Some fighters should be too good to ever have to pay a visit to the Last Chance Saloon. So complete are their skillsets, so majestic their peaks, that they should forever be undimmed by time’s passage. And yet, in boxing as in life, the end comes to us all. A precious few abdicated the throne willingly. Joe Calzaghe, Floyd Mayweather, Lennox Lewis. Others are dragged kicking and screaming off the stage. Muhammad Ali. Mike Tyson. Sugar Ray Leonard. The latter group boasts far more examples, but the iconic nature of those three proves that no level of fame and fortune makes you immune.
It seems faintly ridiculous to assert that this fateful decision awaits Vasiliy Lomachenko. One of the most natural ring technicians in living memory, fighters like the Ukrainian should never have to stop. They should live on in perfect and permanent boxing harmony. Their skills always there to delight us. But that isn’t how boxing works. Nobody is afforded such happy stasis in this game. One day Lomachenko will retire. That day might be closer than you think.
Lomachenko once carried an air of invincibility. From beating the classy Gary Russell Jr to capture a first world title in just his third fight until his absolute dominance of Luke Campbell at the 02 Arena five years later, he was the king of his sport. Floyd Mayweather and Manny Pacquiao might have been embarking on their respective farewell tours, but boxing was the dominion of ‘Loma’ now.
What made ‘Hi-Tec’ special was the manner of his victories. Lomachenko faced dominant fighters, often champions in their own right. The sort of opponents who inspired fear and left a trail of beaten foes in their wake. The likes of Guillermo Rigondeaux, Jorge Linares and Nicholas Walters. Lomachenko did not just beat these men, he destroyed them. Fights that looked like 50-50 pick ‘ems ended in the slaughterhouse.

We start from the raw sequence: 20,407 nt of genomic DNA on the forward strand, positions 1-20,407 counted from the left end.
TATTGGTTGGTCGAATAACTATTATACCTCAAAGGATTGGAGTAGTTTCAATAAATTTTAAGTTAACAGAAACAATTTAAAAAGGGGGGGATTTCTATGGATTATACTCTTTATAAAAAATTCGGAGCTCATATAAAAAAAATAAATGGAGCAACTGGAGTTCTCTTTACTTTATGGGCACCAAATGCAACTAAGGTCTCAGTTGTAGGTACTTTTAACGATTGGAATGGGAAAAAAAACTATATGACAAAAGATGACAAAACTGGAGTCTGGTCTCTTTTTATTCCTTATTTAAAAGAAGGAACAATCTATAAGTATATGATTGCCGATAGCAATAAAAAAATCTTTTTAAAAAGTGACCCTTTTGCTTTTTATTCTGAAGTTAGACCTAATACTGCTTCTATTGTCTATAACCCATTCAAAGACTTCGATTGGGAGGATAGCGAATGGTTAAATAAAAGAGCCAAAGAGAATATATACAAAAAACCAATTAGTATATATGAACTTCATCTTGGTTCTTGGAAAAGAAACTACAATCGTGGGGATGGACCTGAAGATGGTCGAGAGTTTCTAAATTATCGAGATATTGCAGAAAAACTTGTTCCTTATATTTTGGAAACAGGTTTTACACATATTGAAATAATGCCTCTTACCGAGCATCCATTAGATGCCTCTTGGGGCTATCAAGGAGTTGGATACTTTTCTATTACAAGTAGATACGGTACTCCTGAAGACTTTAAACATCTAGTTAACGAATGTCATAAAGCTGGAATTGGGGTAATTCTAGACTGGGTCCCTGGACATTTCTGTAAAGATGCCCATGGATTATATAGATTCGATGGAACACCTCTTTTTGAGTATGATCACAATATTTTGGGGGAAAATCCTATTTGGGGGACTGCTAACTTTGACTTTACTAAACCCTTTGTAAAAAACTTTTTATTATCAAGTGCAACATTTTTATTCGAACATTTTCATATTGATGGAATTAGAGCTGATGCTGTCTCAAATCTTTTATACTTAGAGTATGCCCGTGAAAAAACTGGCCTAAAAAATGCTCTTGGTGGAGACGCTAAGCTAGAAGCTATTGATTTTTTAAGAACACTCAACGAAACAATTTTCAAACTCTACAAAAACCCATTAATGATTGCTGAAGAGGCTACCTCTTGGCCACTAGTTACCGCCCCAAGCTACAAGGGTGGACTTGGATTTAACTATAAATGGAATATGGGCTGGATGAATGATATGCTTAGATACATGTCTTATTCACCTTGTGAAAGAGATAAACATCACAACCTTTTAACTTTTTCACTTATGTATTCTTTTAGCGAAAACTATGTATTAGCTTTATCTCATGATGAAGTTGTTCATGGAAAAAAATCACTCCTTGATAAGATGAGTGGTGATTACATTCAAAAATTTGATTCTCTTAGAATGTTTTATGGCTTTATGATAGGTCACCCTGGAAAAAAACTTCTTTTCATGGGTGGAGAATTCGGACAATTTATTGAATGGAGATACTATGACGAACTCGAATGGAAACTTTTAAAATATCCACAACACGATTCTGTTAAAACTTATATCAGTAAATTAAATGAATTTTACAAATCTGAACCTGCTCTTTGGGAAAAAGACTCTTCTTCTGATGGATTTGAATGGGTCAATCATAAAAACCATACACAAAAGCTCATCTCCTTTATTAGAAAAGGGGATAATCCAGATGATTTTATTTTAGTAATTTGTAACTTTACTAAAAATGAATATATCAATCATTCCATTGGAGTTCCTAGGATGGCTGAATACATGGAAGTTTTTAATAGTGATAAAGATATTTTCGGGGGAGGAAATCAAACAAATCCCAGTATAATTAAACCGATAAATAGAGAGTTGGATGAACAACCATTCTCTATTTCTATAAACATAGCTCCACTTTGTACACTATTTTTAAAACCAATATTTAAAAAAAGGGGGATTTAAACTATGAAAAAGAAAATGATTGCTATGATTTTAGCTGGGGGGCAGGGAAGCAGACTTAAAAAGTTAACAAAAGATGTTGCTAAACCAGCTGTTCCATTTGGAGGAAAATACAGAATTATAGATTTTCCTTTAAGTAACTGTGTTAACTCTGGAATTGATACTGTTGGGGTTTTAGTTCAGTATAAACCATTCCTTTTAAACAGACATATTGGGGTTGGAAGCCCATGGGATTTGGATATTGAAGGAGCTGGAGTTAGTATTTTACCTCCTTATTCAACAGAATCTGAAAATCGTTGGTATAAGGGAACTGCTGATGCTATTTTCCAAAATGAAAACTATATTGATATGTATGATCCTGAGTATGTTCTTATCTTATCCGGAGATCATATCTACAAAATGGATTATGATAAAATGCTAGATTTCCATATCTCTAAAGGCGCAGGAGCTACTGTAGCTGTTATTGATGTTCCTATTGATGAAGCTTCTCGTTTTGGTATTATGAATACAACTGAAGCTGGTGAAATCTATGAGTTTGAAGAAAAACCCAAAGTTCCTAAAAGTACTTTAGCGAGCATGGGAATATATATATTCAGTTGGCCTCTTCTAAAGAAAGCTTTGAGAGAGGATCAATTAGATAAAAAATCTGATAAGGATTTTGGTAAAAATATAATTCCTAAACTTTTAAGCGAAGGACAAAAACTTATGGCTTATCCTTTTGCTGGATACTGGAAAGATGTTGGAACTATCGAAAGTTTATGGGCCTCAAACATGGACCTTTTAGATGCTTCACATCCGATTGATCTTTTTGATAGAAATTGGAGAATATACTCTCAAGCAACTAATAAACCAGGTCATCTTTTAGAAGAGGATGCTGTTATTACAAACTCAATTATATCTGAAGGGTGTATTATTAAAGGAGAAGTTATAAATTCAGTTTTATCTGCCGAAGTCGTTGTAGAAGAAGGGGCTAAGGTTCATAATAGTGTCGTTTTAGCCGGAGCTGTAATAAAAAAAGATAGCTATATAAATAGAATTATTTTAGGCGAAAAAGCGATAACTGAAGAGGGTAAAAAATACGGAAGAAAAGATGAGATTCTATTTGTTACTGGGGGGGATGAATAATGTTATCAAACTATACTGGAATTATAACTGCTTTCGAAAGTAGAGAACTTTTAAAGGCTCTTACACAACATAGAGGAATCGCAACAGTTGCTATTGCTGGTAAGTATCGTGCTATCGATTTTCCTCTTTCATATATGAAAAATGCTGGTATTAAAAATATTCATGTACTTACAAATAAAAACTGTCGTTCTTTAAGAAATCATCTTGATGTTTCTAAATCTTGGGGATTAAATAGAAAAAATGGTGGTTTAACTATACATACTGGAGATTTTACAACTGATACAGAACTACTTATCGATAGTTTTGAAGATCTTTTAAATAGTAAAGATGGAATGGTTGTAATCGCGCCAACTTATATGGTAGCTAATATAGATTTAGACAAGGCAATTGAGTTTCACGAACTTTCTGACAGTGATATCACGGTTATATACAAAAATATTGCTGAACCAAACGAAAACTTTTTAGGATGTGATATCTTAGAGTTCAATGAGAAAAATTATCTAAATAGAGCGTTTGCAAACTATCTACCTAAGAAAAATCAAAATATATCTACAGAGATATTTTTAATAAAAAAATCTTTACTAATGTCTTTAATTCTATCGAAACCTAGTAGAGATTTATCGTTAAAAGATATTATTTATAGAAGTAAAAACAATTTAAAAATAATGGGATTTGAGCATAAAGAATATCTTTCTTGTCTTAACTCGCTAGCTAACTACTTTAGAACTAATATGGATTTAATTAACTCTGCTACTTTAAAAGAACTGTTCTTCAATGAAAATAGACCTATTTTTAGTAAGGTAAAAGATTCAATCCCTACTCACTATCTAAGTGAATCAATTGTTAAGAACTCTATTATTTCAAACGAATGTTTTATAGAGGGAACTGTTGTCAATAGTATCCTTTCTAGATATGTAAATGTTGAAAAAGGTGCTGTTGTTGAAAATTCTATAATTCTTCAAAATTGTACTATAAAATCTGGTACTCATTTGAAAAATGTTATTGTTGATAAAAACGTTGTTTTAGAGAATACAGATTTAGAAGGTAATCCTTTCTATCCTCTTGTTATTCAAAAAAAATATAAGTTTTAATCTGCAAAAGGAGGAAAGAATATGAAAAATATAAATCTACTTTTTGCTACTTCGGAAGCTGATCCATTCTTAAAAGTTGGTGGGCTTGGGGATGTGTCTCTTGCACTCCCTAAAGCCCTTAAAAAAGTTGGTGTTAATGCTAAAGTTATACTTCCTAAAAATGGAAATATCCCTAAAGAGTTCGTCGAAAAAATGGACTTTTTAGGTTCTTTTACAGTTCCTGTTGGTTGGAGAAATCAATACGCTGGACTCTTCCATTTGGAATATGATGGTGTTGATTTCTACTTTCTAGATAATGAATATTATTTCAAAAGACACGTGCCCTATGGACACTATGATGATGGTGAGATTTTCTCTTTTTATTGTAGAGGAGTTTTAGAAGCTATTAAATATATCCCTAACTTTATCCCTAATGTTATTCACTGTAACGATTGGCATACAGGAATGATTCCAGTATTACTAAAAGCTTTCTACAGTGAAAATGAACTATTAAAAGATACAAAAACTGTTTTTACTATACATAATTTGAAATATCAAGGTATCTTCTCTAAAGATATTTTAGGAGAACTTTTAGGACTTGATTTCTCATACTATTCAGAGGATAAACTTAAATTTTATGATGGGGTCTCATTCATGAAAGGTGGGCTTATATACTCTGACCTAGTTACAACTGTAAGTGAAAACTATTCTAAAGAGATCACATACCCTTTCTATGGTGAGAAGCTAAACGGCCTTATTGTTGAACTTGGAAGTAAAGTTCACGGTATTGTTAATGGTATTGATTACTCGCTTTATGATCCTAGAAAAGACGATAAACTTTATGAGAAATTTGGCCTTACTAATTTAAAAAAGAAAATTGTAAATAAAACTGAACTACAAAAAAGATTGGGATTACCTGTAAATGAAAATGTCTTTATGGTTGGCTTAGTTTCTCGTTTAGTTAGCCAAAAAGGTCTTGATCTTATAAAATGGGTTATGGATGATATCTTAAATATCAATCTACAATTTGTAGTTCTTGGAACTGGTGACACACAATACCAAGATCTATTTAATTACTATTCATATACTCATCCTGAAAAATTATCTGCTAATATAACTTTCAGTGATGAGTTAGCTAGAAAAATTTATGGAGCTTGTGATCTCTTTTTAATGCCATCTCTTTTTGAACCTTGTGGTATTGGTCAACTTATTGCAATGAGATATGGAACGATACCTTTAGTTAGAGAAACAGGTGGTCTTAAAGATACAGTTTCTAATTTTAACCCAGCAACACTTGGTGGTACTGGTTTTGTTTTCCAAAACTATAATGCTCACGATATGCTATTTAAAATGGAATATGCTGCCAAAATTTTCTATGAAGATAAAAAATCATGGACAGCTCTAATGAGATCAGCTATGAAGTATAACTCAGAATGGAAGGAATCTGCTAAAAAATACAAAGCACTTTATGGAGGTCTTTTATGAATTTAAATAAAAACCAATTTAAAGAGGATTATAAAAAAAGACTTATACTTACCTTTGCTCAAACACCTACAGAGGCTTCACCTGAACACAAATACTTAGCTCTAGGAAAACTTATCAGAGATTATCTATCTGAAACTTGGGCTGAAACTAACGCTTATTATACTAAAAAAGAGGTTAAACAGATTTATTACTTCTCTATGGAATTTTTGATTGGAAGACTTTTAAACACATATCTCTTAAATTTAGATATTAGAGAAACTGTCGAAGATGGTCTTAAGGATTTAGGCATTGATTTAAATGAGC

But like all of us, Lomachenko is human. Teofimo Lopez made him look it. It feels like a fever dream now, like most of what happened that year. It was October 2020 when the great, untouchable ‘Loma’ crashed back to Earth with the rest of us. Their three-belt lightweight unification fight ended in a wide unanimous decision win for Lopez. The final round saw Lomachenko face 98 punches, the most that had ever come his way in a professional three-minutes.
Now 35, Lomachenko has embarked on what one assumes will be his final chapter. He is 3-0 since that shock defeat to Lopez. ‘The Takeover’ would lose the belts he won from the Ukrainian to George Kambosos Jr, who in turn would lose them to Haney. But unlike his conqueror, Lomachenko has remained consistent. What he hasn’t done is dazzle. Only one foe out of the three, Masayoshi Nakatani, has been stopped. Richard Commey lasted just two rounds in his own fight with Lopez but took Lomachenko the full twelve before losing a decision. Jamaine Ortiz took him the distance too. The killer instinct that once had the lower weights trembling looks to have gone.
Devin Haney is not the sort of fighter you want to face when you’ve misplaced your ruthless streak. The undisputed lightweight champion looks better every time he fights. Haney also boasts physical advantages that make Lomachenko’s life difficult. He’s taller and in possession of greater reach. He’s also eleven years younger than the Ukrainian. Haney is a career lightweight while ‘The Matrix’ kicked his career off all the way down at featherweight. Boxing takes place in the ring, not on paper. But if it did take place on paper, Haney would win.
This is Vasiliy Lomachenko though. He is a fighter who has boxed in a seemingly impossible way throughout his career. He has realigned our very perception of the sport. The 35-year-old spent years bending this sport to his iron will. Perhaps he can do it again for just one more fight. If he can’t, then it might be time to close the book on one of the great ring careers of the modern era.
*18+ | BeGambleAware | Odds Subject To Change